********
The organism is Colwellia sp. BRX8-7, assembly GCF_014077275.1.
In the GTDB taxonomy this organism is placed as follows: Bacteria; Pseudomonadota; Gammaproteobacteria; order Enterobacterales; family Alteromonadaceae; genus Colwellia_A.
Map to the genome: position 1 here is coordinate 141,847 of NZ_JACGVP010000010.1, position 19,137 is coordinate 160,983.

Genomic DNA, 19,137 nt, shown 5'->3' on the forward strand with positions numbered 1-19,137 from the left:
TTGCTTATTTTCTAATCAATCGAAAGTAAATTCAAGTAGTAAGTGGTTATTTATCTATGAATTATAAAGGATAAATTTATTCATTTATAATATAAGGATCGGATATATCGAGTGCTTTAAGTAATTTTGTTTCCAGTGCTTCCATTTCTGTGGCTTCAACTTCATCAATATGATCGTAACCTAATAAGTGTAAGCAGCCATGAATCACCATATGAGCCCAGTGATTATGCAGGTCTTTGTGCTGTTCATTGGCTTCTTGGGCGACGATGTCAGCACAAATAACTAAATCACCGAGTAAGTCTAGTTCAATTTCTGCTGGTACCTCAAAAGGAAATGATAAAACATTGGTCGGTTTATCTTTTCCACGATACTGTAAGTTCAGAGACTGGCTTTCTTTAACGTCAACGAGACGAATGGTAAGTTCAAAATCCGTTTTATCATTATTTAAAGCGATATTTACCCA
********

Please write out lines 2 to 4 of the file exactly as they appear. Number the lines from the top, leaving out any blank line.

In the GTDB taxonomy this organism is placed as follows: Bacteria; Pseudomonadota; Gammaproteobacteria; order Enterobacterales; family Alteromonadaceae; genus Colwellia_A.
Map to the genome: position 1 here is coordinate 141,847 of NZ_JACGVP010000010.1, position 19,137 is coordinate 160,983.

Genomic DNA, 19,137 nt, shown 5'->3' on the forward strand with positions numbered 1-19,137 from the left: